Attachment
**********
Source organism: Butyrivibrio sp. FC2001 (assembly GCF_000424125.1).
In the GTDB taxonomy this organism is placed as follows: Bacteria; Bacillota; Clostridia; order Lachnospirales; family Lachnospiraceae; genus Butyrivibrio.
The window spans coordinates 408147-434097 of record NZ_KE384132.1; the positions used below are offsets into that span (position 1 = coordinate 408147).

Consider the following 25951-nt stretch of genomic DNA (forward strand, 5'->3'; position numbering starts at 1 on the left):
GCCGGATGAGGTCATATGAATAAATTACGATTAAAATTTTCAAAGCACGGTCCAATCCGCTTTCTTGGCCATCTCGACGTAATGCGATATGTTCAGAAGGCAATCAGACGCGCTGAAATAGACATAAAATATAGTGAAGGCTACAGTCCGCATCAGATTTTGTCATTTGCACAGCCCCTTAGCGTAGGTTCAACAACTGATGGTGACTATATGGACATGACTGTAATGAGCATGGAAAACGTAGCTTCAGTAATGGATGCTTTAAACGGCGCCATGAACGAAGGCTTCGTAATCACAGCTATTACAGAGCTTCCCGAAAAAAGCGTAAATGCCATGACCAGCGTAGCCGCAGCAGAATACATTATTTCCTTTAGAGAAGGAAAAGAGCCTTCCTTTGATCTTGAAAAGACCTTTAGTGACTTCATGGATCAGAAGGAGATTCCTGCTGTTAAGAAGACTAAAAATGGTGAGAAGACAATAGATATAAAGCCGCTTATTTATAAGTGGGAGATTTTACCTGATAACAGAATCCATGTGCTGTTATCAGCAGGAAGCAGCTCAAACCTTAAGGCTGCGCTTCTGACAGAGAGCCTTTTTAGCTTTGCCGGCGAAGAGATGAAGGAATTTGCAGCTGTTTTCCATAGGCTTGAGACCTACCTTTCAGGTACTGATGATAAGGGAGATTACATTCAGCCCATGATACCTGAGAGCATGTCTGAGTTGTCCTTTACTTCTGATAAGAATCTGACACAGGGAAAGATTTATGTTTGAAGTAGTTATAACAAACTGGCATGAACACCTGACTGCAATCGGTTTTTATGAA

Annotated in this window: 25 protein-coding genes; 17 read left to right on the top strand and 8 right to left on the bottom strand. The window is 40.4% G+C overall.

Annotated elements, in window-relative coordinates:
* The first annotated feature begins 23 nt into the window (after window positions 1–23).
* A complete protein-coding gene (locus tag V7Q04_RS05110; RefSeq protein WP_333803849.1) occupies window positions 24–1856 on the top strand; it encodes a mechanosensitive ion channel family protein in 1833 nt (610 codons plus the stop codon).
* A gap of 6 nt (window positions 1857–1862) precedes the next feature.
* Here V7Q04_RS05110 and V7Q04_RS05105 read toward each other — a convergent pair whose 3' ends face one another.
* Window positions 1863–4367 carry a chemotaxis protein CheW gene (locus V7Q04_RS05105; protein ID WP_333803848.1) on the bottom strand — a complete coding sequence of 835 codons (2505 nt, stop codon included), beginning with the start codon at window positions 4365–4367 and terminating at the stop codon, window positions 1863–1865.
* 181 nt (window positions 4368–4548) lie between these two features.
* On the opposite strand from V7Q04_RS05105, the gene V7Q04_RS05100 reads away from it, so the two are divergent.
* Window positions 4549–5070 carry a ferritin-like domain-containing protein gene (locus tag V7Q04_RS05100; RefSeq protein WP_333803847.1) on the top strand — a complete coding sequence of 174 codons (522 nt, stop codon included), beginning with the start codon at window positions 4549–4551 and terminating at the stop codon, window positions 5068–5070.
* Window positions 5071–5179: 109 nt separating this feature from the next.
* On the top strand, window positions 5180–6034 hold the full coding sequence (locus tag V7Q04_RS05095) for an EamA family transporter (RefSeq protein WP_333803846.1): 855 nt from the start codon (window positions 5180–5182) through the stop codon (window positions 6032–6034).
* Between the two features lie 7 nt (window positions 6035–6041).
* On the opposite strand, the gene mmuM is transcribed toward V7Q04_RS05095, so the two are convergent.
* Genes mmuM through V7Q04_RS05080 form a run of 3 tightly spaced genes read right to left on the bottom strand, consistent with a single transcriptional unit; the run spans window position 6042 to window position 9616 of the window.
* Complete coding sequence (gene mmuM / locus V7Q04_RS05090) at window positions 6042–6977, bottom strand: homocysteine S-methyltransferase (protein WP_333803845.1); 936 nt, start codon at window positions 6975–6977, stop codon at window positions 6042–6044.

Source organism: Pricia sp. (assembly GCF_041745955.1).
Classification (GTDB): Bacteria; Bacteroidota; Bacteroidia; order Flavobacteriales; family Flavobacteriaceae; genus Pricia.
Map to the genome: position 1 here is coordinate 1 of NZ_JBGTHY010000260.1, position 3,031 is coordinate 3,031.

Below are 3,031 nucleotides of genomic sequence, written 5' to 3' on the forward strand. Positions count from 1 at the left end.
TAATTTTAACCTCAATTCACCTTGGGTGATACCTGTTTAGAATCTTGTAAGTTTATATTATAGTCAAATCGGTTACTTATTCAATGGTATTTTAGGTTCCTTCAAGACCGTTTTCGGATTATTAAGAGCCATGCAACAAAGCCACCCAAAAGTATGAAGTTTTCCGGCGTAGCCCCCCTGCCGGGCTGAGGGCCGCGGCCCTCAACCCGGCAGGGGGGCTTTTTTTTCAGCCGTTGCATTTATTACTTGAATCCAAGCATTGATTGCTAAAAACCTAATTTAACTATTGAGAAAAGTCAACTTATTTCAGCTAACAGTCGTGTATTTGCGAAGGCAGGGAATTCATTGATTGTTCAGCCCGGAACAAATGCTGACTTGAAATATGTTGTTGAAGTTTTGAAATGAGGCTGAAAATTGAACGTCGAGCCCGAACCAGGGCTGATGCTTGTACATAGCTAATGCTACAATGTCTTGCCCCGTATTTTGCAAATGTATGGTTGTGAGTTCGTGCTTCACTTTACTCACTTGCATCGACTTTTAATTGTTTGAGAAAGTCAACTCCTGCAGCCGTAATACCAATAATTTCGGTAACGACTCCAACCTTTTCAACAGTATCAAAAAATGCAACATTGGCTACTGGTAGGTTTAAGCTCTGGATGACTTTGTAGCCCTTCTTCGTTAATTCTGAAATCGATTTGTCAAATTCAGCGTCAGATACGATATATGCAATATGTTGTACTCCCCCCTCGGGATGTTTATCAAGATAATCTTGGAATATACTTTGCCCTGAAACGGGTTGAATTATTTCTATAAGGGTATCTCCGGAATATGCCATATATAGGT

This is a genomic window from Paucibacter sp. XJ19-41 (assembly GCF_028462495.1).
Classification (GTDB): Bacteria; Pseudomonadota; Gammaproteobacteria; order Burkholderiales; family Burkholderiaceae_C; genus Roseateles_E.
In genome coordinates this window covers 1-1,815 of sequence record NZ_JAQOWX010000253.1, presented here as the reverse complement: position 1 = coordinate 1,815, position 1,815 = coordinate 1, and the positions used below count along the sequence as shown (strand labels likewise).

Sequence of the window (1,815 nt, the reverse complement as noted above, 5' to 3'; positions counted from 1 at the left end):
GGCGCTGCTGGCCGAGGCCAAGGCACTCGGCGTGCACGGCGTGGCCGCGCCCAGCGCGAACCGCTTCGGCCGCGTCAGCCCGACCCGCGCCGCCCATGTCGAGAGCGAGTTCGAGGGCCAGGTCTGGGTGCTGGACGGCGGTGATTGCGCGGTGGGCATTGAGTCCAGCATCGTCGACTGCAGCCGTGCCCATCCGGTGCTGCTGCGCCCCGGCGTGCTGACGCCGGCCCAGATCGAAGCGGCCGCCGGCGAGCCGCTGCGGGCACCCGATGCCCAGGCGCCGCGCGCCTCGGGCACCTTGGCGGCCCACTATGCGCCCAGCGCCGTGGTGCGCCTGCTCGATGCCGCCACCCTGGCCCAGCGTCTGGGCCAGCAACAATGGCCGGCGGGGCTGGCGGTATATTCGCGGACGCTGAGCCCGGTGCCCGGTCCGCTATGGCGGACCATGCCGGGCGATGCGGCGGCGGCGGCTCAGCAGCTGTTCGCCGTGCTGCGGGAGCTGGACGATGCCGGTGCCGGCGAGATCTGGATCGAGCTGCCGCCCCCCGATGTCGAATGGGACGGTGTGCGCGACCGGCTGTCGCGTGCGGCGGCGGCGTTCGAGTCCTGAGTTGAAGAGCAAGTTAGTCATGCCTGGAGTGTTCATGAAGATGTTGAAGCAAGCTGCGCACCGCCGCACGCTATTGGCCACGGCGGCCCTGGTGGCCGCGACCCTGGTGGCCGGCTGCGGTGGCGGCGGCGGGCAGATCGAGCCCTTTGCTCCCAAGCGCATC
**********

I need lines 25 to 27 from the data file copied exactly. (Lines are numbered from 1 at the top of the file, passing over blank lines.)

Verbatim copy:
Below are 3,031 nucleotides of genomic sequence, written 5' to 3' on the forward strand. Positions count from 1 at the left end.
TAATTTTAACCTCAATTCACCTTGGGTGATACCTGTTTAGAATCTTGTAAGTTTATATTATAGTCAAATCGGTTACTTATTCAATGGTATTTTAGGTTCCTTCAAGACCGTTTTCGGATTATTAAGAGCCATGCAACAAAGCCACCCAAAAGTATGAAGTTTTCCGGCGTAGCCCCCCTGCCGGGCTGAGGGCCGCGGCCCTCAACCCGGCAGGGGGGCTTTTTTTTCAGCCGTTGCATTTATTACTTGAATCCAAGCATTGATTGCTAAAAACCTAATTTAACTATTGAGAAAAGTCAACTTATTTCAGCTAACAGTCGTGTATTTGCGAAGGCAGGGAATTCATTGATTGTTCAGCCCGGAACAAATGCTGACTTGAAATATGTTGTTGAAGTTTTGAAATGAGGCTGAAAATTGAACGTCGAGCCCGAACCAGGGCTGATGCTTGTACATAGCTAATGCTACAATGTCTTGCCCCGTATTTTGCAAATGTATGGTTGTGAGTTCGTGCTTCACTTTACTCACTTGCATCGACTTTTAATTGTTTGAGAAAGTCAACTCCTGCAGCCGTAATACCAATAATTTCGGTAACGACTCCAACCTTTTCAACAGTATCAAAAAATGCAACATTGGCTACTGGTAGGTTTAAGCTCTGGATGACTTTGTAGCCCTTCTTCGTTAATTCTGAAATCGATTTGTCAAATTCAGCGTCAGATACGATATATGCAATATGTTGTACTCCCCCCTCGGGATGTTTATCAAGATAATCTTGGAATATACTTTGCCCTGAAACGGGTTGAATTATTTCTATAAGGGTATCTCCGGAATATGCCATATATAGGT

This is a genomic window from Paucibacter sp. XJ19-41 (assembly GCF_028462495.1).